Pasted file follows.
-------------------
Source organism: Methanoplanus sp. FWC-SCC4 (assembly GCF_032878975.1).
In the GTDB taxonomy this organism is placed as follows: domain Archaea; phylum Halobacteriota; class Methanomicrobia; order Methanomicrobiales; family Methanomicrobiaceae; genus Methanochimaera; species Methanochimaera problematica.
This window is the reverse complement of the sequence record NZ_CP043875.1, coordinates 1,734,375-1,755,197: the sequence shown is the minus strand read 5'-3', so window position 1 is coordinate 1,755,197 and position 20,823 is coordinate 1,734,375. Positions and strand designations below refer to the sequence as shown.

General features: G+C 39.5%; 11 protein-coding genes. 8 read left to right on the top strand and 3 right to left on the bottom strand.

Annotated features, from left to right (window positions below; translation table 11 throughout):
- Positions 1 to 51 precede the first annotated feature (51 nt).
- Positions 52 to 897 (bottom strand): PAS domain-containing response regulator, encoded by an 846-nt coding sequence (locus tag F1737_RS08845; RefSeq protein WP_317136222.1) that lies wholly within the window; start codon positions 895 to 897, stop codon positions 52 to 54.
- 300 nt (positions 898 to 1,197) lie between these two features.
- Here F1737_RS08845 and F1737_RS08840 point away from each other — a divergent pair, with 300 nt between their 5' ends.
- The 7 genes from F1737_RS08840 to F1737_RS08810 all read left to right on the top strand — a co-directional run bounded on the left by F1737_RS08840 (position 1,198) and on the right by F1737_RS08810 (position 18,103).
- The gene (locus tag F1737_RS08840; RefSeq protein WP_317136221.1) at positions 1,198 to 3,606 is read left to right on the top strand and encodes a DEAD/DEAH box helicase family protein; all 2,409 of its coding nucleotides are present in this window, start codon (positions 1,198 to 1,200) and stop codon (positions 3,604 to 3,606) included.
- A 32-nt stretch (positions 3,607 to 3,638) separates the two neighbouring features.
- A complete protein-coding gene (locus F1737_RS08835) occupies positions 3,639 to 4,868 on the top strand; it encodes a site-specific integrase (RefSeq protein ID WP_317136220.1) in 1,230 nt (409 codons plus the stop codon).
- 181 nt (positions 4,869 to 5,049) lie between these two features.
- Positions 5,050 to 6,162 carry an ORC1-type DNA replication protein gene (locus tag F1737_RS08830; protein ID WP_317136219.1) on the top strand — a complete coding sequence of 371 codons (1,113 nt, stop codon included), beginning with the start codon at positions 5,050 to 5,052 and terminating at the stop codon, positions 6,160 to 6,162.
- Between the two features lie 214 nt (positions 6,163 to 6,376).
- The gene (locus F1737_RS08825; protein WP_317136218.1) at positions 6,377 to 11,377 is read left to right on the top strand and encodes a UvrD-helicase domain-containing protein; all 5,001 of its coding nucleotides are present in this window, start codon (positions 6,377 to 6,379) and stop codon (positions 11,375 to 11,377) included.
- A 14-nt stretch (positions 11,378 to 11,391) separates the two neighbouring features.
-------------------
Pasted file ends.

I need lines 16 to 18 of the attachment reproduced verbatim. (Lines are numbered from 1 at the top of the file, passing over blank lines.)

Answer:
- Between the two features lie 214 nt (positions 6,163 to 6,376).
- The gene (locus F1737_RS08825; protein WP_317136218.1) at positions 6,377 to 11,377 is read left to right on the top strand and encodes a UvrD-helicase domain-containing protein; all 5,001 of its coding nucleotides are present in this window, start codon (positions 6,377 to 6,379) and stop codon (positions 11,375 to 11,377) included.
- A 14-nt stretch (positions 11,378 to 11,391) separates the two neighbouring features.